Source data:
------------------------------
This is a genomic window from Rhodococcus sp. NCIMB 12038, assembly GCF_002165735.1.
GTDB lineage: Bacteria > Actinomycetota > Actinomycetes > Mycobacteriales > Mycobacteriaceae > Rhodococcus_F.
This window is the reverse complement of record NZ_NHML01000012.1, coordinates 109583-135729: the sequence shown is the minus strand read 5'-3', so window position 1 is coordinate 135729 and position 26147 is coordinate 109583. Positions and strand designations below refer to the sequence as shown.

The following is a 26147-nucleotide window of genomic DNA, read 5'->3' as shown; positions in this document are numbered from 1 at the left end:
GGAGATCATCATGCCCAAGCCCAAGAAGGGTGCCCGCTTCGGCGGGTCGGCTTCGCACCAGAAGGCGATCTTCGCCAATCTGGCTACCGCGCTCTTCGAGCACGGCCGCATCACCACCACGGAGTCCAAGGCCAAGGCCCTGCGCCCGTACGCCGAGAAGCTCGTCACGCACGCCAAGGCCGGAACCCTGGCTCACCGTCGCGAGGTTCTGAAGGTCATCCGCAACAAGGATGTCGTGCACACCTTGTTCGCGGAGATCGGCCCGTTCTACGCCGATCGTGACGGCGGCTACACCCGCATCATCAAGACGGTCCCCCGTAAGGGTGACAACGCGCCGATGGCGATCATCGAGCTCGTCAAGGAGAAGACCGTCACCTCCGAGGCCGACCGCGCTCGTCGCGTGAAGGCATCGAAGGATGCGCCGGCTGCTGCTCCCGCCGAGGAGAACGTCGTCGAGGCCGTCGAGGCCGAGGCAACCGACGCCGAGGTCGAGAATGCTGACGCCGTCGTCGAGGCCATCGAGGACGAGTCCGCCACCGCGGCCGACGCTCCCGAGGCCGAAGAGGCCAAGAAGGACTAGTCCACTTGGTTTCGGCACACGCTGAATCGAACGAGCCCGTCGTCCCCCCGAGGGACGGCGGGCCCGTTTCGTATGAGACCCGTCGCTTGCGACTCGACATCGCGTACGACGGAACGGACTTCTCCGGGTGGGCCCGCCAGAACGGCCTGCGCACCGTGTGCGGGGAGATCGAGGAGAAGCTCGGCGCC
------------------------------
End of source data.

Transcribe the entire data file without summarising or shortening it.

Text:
This is a genomic window from Rhodococcus sp. NCIMB 12038, assembly GCF_002165735.1.
GTDB lineage: Bacteria > Actinomycetota > Actinomycetes > Mycobacteriales > Mycobacteriaceae > Rhodococcus_F.
This window is the reverse complement of record NZ_NHML01000012.1, coordinates 109583-135729: the sequence shown is the minus strand read 5'-3', so window position 1 is coordinate 135729 and position 26147 is coordinate 109583. Positions and strand designations below refer to the sequence as shown.

The following is a 26147-nucleotide window of genomic DNA, read 5'->3' as shown; positions in this document are numbered from 1 at the left end:
GGAGATCATCATGCCCAAGCCCAAGAAGGGTGCCCGCTTCGGCGGGTCGGCTTCGCACCAGAAGGCGATCTTCGCCAATCTGGCTACCGCGCTCTTCGAGCACGGCCGCATCACCACCACGGAGTCCAAGGCCAAGGCCCTGCGCCCGTACGCCGAGAAGCTCGTCACGCACGCCAAGGCCGGAACCCTGGCTCACCGTCGCGAGGTTCTGAAGGTCATCCGCAACAAGGATGTCGTGCACACCTTGTTCGCGGAGATCGGCCCGTTCTACGCCGATCGTGACGGCGGCTACACCCGCATCATCAAGACGGTCCCCCGTAAGGGTGACAACGCGCCGATGGCGATCATCGAGCTCGTCAAGGAGAAGACCGTCACCTCCGAGGCCGACCGCGCTCGTCGCGTGAAGGCATCGAAGGATGCGCCGGCTGCTGCTCCCGCCGAGGAGAACGTCGTCGAGGCCGTCGAGGCCGAGGCAACCGACGCCGAGGTCGAGAATGCTGACGCCGTCGTCGAGGCCATCGAGGACGAGTCCGCCACCGCGGCCGACGCTCCCGAGGCCGAAGAGGCCAAGAAGGACTAGTCCACTTGGTTTCGGCACACGCTGAATCGAACGAGCCCGTCGTCCCCCCGAGGGACGGCGGGCCCGTTTCGTATGAGACCCGTCGCTTGCGACTCGACATCGCGTACGACGGAACGGACTTCTCCGGGTGGGCCCGCCAGAACGGCCTGCGCACCGTGTGCGGGGAGATCGAGGAGAAGCTCGGCGCC